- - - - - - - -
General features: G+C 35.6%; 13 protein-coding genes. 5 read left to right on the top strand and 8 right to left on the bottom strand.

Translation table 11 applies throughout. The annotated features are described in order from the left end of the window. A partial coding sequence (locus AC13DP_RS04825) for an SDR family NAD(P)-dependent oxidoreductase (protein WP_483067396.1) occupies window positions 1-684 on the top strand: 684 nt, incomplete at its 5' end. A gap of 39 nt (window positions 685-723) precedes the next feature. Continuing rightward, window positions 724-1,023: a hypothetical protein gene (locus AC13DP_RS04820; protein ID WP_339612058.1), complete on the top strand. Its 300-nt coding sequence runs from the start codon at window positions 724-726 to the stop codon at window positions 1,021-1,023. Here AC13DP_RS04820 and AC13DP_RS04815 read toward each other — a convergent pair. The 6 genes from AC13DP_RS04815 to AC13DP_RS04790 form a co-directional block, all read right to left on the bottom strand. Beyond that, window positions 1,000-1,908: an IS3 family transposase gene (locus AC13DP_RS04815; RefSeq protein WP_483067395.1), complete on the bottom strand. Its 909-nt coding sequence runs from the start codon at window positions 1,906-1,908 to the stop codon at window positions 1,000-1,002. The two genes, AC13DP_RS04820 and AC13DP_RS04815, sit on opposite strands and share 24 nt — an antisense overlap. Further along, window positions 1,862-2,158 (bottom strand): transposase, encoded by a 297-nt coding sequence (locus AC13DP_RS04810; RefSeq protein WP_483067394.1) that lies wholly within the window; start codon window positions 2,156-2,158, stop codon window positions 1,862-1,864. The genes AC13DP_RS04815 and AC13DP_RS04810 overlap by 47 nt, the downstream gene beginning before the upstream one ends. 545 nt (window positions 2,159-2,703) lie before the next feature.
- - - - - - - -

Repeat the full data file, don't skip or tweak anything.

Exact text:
General features: G+C 35.6%; 13 protein-coding genes. 5 read left to right on the top strand and 8 right to left on the bottom strand.

Translation table 11 applies throughout. The annotated features are described in order from the left end of the window. A partial coding sequence (locus AC13DP_RS04825) for an SDR family NAD(P)-dependent oxidoreductase (protein WP_483067396.1) occupies window positions 1-684 on the top strand: 684 nt, incomplete at its 5' end. A gap of 39 nt (window positions 685-723) precedes the next feature. Continuing rightward, window positions 724-1,023: a hypothetical protein gene (locus AC13DP_RS04820; protein ID WP_339612058.1), complete on the top strand. Its 300-nt coding sequence runs from the start codon at window positions 724-726 to the stop codon at window positions 1,021-1,023. Here AC13DP_RS04820 and AC13DP_RS04815 read toward each other — a convergent pair. The 6 genes from AC13DP_RS04815 to AC13DP_RS04790 form a co-directional block, all read right to left on the bottom strand. Beyond that, window positions 1,000-1,908: an IS3 family transposase gene (locus AC13DP_RS04815; RefSeq protein WP_483067395.1), complete on the bottom strand. Its 909-nt coding sequence runs from the start codon at window positions 1,906-1,908 to the stop codon at window positions 1,000-1,002. The two genes, AC13DP_RS04820 and AC13DP_RS04815, sit on opposite strands and share 24 nt — an antisense overlap. Further along, window positions 1,862-2,158 (bottom strand): transposase, encoded by a 297-nt coding sequence (locus AC13DP_RS04810; RefSeq protein WP_483067394.1) that lies wholly within the window; start codon window positions 2,156-2,158, stop codon window positions 1,862-1,864. The genes AC13DP_RS04815 and AC13DP_RS04810 overlap by 47 nt, the downstream gene beginning before the upstream one ends. 545 nt (window positions 2,159-2,703) lie before the next feature.